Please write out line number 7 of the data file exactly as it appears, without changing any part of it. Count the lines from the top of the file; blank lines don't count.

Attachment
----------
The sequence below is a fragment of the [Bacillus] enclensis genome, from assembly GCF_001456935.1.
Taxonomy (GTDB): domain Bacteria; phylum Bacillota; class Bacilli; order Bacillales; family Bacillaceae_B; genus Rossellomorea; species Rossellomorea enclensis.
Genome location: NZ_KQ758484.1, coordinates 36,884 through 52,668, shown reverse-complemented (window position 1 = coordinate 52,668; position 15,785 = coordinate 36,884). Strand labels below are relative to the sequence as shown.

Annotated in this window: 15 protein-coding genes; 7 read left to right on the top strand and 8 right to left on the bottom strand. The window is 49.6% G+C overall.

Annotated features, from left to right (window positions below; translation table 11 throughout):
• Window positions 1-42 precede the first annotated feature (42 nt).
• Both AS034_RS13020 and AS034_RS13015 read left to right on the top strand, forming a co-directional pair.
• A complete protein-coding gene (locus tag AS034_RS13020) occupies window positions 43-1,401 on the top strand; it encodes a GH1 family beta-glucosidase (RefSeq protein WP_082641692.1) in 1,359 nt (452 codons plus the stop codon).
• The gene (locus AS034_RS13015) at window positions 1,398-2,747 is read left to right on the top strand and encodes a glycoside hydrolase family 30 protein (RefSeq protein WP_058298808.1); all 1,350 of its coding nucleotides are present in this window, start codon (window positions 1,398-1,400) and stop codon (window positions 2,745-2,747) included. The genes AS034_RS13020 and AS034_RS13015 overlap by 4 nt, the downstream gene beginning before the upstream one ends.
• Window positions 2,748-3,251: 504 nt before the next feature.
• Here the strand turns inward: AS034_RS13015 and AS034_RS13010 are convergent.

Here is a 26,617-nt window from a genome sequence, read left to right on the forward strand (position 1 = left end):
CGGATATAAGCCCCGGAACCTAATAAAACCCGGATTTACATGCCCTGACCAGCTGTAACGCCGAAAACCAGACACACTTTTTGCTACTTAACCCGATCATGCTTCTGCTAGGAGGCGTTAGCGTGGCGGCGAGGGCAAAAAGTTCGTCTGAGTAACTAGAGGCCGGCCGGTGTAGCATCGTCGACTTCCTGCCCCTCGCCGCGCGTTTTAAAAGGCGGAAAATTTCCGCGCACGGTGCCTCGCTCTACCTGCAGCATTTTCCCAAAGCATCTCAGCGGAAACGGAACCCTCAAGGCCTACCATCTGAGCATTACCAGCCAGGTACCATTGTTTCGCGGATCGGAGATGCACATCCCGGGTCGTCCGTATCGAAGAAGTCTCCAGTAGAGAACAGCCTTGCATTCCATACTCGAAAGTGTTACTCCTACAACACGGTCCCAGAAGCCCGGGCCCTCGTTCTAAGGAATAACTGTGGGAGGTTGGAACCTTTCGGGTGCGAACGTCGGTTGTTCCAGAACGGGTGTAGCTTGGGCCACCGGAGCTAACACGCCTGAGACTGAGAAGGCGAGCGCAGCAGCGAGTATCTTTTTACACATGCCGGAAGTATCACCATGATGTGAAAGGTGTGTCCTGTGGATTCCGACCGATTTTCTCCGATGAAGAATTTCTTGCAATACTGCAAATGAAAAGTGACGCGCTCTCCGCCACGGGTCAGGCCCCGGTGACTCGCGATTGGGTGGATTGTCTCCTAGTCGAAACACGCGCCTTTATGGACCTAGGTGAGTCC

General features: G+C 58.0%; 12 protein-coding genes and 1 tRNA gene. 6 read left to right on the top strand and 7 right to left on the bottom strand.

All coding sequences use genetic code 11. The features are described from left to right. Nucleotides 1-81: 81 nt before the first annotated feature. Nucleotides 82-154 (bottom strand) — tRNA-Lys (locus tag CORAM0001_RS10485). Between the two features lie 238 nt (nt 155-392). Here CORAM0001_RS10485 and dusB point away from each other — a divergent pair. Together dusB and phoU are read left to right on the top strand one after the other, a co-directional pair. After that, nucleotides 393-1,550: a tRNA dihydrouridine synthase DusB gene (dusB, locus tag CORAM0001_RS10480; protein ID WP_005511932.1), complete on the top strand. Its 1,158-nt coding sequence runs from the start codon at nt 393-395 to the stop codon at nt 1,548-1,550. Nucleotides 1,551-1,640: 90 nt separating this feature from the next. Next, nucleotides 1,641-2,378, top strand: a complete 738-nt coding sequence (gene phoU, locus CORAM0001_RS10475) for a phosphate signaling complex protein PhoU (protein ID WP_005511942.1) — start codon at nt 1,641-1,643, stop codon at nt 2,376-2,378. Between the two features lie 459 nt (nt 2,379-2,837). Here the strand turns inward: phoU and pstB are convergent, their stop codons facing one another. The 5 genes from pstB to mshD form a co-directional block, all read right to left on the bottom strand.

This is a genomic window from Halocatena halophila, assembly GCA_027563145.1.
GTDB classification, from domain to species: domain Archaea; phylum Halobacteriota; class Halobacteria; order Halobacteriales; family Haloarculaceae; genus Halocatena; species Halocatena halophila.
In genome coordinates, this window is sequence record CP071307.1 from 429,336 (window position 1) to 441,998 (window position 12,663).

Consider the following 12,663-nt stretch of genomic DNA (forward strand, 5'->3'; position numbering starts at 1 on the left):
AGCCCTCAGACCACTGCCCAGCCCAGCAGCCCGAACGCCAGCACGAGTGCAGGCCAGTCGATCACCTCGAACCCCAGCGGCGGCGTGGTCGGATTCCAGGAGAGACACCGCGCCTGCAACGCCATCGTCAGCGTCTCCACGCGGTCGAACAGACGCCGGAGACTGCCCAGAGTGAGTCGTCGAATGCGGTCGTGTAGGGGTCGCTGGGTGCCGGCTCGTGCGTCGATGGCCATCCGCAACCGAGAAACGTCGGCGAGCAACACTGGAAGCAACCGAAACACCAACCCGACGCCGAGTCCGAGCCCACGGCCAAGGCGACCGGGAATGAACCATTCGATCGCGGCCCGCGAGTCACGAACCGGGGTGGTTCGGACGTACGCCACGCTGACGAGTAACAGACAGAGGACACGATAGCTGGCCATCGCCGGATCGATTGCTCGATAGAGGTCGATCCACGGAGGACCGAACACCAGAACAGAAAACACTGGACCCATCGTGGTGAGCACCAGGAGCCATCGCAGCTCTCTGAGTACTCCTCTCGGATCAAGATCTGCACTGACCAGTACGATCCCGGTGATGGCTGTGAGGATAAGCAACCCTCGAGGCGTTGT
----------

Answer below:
• Both AS034_RS13020 and AS034_RS13015 read left to right on the top strand, forming a co-directional pair.